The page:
Automation Basics

Learn how to format your automation and write in plain, natural English

Intro to Formatting Your Automations

No need to learn how to code or use drag-and-drop interfaces anymore. Kognitos allows you to write your automations in plain English!

When you are writing an automation, there is some basic grammar you need to follow in order to ensure your automation runs as intended. You'll notice this grammar should fall inline with how you would naturally write a statement in English, and we encourage you to first write it how you would normally communicate it, and give that a try first!


Remember Koncierge is there to help you build or troubleshoot!

If you are writing an automation, and are not sure what the next steps may look like OR you forgot what the grammar may look like for an action, you can use Koncierge to help you build more effectively!

Building Your Automation

When using Kognitos, we write our automations within the Playground. The playground has some nice suggestion features as well that will guide you when building the automation. As well, the playground visually helps you understand when steps are nested under another step by visually spacing out your automations.

Example of how the Playground formats your automation

Example of how the Playground formats your automation

Declaring Facts (Objects)

Kognitos allows you to declare objects so that you have a name to reference them by when you want to use them. Within Kognitos, we refer to these objects as Facts. Facts can we some text, a number, even an object like a document. Think of this as defining a variable if you are familiar with software development.

Share facts with Kognitos by just telling it, like so:

The fname is "Pink Floyd"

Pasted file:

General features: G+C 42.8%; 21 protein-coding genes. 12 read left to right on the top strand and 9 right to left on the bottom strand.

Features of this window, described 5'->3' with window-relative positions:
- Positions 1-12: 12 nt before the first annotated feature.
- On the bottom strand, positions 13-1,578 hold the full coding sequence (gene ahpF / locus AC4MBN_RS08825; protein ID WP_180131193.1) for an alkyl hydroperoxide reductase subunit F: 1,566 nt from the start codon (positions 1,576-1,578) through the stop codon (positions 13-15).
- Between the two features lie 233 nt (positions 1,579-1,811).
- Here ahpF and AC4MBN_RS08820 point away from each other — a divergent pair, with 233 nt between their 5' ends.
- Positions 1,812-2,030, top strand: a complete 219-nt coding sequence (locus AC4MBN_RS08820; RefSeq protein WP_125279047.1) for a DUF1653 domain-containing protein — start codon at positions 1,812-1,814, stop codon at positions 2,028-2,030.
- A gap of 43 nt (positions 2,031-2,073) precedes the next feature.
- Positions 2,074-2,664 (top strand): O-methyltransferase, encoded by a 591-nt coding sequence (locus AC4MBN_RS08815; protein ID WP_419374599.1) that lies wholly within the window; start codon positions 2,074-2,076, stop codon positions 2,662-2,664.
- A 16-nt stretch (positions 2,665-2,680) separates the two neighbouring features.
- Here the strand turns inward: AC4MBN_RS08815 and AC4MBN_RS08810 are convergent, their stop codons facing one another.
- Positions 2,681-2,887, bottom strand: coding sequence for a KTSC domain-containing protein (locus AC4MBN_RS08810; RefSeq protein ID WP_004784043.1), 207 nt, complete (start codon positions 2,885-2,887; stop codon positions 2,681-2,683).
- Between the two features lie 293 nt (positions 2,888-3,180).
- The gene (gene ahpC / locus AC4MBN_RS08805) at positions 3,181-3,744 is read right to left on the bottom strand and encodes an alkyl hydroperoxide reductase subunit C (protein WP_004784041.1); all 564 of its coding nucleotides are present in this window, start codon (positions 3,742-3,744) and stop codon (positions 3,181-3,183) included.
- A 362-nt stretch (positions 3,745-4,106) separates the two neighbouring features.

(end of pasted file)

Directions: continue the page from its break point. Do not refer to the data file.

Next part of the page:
You can then check that Kognitos understands by asking:

The fname (-> responds with "Pink Floyd")

Facts can have adjectives to distinguish them from one another

The big fname is "Led Zeppelin"
The big fname (-> responds with "Led Zeppelin")
the green booking is 5.3
the small red booking is 4.3

Facts can be in list form

the coupon codes are "CVV", "COW23" and "SUM22"
John's email addresses are [email protected], [email protected] and [email protected]

Dates, numbers and strings are all supported as facts

John's age is 21
John's bank balance is $120.20
the interest rate is 1.25

the deadline is "16th Dec 2023"
the deadline is today

You can even declare a “variable/identifier” to act as a placeholder

imagine a VM
the VM's name is "Windows"

Using something as something else

use "01.01.2022" as the invoice's date
the invoice's date is "01.01.2022"
the invoice's date (-> responds with "01.01.2022")

In the above example, the first two statements are equivalent

Declaring the type of a thing

Salesforce is a CRM
Salesforce's user is [email protected]
A CRM is a database
all databases
the databases's users

Here, we declare two facts. The Kognitos brain understands based on the above that Salesforce is a database and will respond with Salesforce as an answer to all databases. Further, when asked to list all the users of all the databases, it will list [email protected] because Salesforce is a database.

Keywords When Writing an Automation

When writing your automation, there are certain keywords that you'll frequently utilize. If you feel like you are running into grammar issues for a phrase you feel should be expected, feel free to reach out to Kognitos directly at [email protected], or post your feedback in the Discussions section of the documentation.

Get Keyword

get is a word that signals to Kognitos that some input is needed or that we are retrieving a value from something.

get the document's fields
get the first line in the document

The Keyword

We use the quite often in Kognitos to convey a new object we will be working with. We continue using the to denote the words immediately after are an object that we are referencing.

get the document's fields as the fields

When we use the keyword the, Kognitos knows to expect an object we are going to work with.

Converting a thing to another form (as a Y)

get the file as a scanned document
the file is a scanned document
use the answer as a date

In the above examples the file is converted (or attempted to be converted to) a scanned document and the answer is converted to a date. The Kognitos brain knows how to convert between common types but can be easily taught to convert between new types.

Comparison facts

andy's age is 21
john's age is 22
jim's age is 20
the people are andy, john and jim

age is how old or how young something is